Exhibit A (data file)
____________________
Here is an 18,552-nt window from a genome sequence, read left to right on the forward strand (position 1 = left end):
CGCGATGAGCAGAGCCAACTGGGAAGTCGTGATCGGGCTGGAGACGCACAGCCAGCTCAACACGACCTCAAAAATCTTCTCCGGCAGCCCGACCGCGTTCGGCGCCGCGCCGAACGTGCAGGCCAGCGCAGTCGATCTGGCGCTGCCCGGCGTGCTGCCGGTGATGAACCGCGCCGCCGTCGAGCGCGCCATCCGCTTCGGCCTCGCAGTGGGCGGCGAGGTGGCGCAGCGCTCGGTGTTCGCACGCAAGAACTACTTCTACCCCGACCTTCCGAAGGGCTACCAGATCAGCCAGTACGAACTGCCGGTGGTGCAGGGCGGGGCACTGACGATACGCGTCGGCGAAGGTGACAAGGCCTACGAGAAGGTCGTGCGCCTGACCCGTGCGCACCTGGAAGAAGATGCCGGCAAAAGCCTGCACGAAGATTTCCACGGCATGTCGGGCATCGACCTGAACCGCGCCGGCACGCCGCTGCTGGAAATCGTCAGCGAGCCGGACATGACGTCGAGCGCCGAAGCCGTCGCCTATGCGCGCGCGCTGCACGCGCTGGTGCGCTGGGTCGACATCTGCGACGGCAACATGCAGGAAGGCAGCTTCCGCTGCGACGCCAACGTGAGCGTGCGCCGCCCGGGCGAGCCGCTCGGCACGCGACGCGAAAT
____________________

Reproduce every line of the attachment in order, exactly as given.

Here is an 18,552-nt window from a genome sequence, read left to right on the forward strand (position 1 = left end):
CGCGATGAGCAGAGCCAACTGGGAAGTCGTGATCGGGCTGGAGACGCACAGCCAGCTCAACACGACCTCAAAAATCTTCTCCGGCAGCCCGACCGCGTTCGGCGCCGCGCCGAACGTGCAGGCCAGCGCAGTCGATCTGGCGCTGCCCGGCGTGCTGCCGGTGATGAACCGCGCCGCCGTCGAGCGCGCCATCCGCTTCGGCCTCGCAGTGGGCGGCGAGGTGGCGCAGCGCTCGGTGTTCGCACGCAAGAACTACTTCTACCCCGACCTTCCGAAGGGCTACCAGATCAGCCAGTACGAACTGCCGGTGGTGCAGGGCGGGGCACTGACGATACGCGTCGGCGAAGGTGACAAGGCCTACGAGAAGGTCGTGCGCCTGACCCGTGCGCACCTGGAAGAAGATGCCGGCAAAAGCCTGCACGAAGATTTCCACGGCATGTCGGGCATCGACCTGAACCGCGCCGGCACGCCGCTGCTGGAAATCGTCAGCGAGCCGGACATGACGTCGAGCGCCGAAGCCGTCGCCTATGCGCGCGCGCTGCACGCGCTGGTGCGCTGGGTCGACATCTGCGACGGCAACATGCAGGAAGGCAGCTTCCGCTGCGACGCCAACGTGAGCGTGCGCCGCCCGGGCGAGCCGCTCGGCACGCGACGCGAAAT